Cotinus obovatus

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Cotinus obovatus
Cotinus-obovatus-habit.JPG
Habit of C. obovatus at Aarhus Botanical Gardens
Scientific classification
Kingdom: Plantae
(unranked): Angiosperms
(unranked): Eudicots
(unranked): Rosids
Order: Sapindales
Family: Anacardiaceae
Genus: Cotinus
Species: C. obovatus
Binomial name
Cotinus obovatus
Cotinus obovatus range map 5.png
Natural range of Cotinus obovatus

Cotinus obovatus syn. C. americanus, the American smoketree,[1] chittamwood or American smokewood, is a rare species of flowering plant in the genus Cotinus of the family Anacardiaceae, native to Oklahoma, Texas, Arkansas, Missouri, Alabama and Tennessee. It is a deciduous, conical shrub growing to 10 m (33 ft) tall by 8 m (26 ft) broad, with oval leaves up to 12 cm (5 in) long. It produces panicles of pink-grey flowers in summer, and its foliage turns a brilliant scarlet in autumn; considered by many to be the most intense fall color of any tree. The smokey effect derives from the clusters of hairs on the spent flower stalks.[2] It is highly sought after and cultivated in botanical gardens world wide.[3][4]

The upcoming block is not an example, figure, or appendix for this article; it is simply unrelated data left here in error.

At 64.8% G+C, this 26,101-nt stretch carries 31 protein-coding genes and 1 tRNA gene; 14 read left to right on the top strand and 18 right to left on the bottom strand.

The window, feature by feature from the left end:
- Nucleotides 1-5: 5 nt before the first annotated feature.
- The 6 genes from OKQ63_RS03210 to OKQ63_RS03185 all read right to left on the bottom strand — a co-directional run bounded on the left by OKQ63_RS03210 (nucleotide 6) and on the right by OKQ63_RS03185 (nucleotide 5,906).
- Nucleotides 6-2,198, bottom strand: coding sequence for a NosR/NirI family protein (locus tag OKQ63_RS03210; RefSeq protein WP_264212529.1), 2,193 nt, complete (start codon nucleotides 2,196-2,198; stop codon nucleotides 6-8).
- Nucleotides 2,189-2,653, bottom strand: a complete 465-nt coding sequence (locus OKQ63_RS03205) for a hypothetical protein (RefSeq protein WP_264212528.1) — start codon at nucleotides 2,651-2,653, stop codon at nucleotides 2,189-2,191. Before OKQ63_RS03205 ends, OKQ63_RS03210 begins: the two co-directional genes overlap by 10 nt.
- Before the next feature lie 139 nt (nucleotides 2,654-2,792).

The Latin specific epithet obovatus means "in the shape of an inverted egg", and refers to the broadly oval shape of the leaves. The heartwood is a bright yellow. The species may be facing extinction in the wild.

References[edit]

  1. ^ "Cotinus obovatus". Natural Resources Conservation Service PLANTS Database. USDA. Retrieved 17 January 2016. 
  2. ^ "Cotinus obovatus". Missouri Botanical Garden. Retrieved 20 July 2013. 
  3. ^ RHS A-Z encyclopedia of garden plants. United Kingdom: Dorling Kindersley. 2008. p. 1136. ISBN 1405332964. 
  4. ^ "RHS Plant Selector - Cotinus obovatus". Retrieved 20 July 2013.